Micky Ward (Mark Wahlberg) just needs one big fight to get him where he needs to be. Just one.
He sits in a resort in Atlantic City awaiting his next step on the ladder to a title match. His opponent has been scratched, they can bring in a new fighter, but he outweighs Micky by a weight class. Alice, the matriarch of the Ward clan tells Micky to take the cash and fight the sub. Flash forward a few hours later and Micky sits bruised and humiliated, the substitute was not the schlub that was promised. Prison left nothing to do but lift weights and work-out. Micky was over-matched.
That feeling doesn't stay in the ring either. Alice (a very feisty Melissa Leo) and her domineering daughters surround Micky and sway him in all of his decisions. To boot, Dicky (a transformed Christian Bale), who is in and out jail more often than people change socks, serves as Micky's trainer. Dicky is what Micky ultimately hopes to become, but rails against. A champion who started beating himself. HBO is making a documentary about the failed Eklund, though Dicky thinks the film is about his comeback he's making.
Failure is sweeping Micky up and given the environment around him, it won't take much longer. Charlene (Amy Adams, playing against type) knows his problem isn't his skill, it's his mother. If Micky wants to reach the heights that he is capable of, he must get away from Alice and Dicky. If he wants a title shot, he has to look out for himself. Micky eagerly awaits his chance for a belt, yet feels torn in pushing away the family that has always been there for him, good or bad.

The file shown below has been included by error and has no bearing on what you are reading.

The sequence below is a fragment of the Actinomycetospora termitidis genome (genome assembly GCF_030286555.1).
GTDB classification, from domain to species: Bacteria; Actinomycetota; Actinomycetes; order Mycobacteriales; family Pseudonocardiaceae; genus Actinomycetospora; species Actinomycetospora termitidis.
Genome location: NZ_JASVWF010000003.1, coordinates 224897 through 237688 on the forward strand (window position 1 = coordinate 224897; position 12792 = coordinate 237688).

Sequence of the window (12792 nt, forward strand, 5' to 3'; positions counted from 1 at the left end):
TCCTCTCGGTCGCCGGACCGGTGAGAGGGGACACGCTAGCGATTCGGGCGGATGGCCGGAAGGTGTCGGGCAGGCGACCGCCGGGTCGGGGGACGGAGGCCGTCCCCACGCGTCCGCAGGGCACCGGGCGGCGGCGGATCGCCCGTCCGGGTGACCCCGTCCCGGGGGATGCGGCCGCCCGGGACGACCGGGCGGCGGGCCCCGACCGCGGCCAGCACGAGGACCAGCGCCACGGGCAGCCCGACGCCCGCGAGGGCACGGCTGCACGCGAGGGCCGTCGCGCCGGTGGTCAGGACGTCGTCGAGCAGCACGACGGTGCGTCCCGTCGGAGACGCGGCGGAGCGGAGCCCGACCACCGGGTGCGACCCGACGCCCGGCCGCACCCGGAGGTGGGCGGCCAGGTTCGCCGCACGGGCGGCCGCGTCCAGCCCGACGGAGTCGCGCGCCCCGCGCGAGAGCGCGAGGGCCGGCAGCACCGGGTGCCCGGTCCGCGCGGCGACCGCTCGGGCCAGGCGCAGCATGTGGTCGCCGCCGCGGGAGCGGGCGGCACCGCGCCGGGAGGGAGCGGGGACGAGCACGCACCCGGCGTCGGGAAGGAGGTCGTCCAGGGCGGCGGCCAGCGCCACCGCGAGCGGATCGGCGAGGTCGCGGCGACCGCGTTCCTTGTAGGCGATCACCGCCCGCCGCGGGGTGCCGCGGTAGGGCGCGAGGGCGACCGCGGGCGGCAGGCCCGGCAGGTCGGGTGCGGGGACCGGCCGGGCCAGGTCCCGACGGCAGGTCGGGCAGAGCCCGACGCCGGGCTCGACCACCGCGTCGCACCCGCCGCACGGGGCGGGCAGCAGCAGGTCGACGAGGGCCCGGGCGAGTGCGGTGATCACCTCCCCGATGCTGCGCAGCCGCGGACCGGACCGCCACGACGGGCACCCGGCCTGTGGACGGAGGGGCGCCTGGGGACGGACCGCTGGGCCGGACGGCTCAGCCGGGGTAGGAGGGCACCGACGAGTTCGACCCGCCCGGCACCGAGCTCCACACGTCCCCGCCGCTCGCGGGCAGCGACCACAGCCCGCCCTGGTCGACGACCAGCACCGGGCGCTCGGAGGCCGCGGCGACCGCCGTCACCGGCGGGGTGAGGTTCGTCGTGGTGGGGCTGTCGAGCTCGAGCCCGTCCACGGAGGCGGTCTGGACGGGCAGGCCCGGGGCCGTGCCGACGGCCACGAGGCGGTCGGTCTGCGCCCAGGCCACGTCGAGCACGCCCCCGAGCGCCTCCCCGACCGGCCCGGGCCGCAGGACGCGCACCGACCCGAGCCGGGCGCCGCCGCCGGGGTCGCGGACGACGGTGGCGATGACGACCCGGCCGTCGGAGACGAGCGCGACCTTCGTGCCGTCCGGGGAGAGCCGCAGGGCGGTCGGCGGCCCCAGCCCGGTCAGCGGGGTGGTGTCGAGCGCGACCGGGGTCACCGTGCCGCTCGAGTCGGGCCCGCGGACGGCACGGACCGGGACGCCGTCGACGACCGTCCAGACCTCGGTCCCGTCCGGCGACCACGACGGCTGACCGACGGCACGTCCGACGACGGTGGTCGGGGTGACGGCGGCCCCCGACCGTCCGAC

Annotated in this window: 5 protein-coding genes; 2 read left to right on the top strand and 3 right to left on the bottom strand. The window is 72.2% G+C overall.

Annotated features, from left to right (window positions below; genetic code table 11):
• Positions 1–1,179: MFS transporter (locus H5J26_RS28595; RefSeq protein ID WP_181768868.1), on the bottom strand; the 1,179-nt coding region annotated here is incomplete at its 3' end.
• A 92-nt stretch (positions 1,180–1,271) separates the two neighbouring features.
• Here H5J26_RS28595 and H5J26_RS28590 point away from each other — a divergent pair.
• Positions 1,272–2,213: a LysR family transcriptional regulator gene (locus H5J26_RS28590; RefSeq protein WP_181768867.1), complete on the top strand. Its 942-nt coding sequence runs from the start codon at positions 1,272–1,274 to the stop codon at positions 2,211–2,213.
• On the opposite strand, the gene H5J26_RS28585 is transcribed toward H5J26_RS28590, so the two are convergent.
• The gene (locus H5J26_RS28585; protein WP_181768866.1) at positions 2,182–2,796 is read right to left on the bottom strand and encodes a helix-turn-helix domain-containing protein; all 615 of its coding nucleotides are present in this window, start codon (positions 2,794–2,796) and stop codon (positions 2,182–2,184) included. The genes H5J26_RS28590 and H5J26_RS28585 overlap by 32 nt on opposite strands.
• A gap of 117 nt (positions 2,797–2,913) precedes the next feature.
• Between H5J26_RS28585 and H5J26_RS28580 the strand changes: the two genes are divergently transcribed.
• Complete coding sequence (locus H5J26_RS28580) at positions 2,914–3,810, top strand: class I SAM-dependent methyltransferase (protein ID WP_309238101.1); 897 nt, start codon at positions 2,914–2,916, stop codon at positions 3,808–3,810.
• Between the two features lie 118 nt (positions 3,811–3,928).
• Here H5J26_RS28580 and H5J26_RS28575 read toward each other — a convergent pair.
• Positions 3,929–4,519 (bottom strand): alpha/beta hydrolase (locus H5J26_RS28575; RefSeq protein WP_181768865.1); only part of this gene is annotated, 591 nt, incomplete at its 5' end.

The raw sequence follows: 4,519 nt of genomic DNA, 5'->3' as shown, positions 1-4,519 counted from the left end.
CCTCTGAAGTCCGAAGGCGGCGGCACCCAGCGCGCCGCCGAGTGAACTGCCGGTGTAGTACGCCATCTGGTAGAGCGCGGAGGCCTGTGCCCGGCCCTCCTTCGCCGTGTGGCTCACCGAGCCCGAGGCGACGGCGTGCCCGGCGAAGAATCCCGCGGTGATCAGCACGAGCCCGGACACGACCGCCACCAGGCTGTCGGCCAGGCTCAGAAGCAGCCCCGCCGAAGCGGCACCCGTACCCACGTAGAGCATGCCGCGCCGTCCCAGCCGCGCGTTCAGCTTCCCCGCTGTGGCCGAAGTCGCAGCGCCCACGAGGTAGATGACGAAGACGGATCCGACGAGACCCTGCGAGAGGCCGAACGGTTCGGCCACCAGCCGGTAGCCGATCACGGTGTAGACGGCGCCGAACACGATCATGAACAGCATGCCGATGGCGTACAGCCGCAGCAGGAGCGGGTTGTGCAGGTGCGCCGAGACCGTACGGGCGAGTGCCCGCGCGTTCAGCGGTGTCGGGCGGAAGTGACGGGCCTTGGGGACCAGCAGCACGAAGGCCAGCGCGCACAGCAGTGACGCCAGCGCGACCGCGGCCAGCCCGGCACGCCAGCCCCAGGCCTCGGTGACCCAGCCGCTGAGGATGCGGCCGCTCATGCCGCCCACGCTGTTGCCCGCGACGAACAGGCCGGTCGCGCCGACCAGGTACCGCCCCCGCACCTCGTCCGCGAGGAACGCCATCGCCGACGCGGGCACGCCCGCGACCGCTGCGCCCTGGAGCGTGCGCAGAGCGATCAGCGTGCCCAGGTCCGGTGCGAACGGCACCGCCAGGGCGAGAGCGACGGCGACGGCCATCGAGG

Mark Wahlberg may not get the accolades that Bale and Leo receive for their performances as Dicky and Alice, but how Wahlberg underscores Micky keeps the dynamic from becoming a game of one-upping the other in every scene. Christian Bale in full method-mode and a scenery chewing Melissa Leo would be impossible to combat with in dramatic scenes, yet there are those that complain that Micky Ward is too withdrawn for The Fighter to be successful. It is because that choice seems intentional. Micky is less of a outlandish presence because of his mother and half-brother and his achievements go on his sleeves not in the papers. He is a Lowell boy through and through.
David Russell, known for his trademark dysfunction serves as a journeyman on The Fighter. Russell did not participate in the creation of the script, but what he adds to the final product of the film is heart in a genre that tends too often to go by the numbers. Micky's fights are recreated ignoring overstylized glossy shots in favor of two boxers hitting each other hard. The Fighter succeeds where others don't by getting into the head of an underdog rather than just watching him climb great heights without seeing him out of the ring.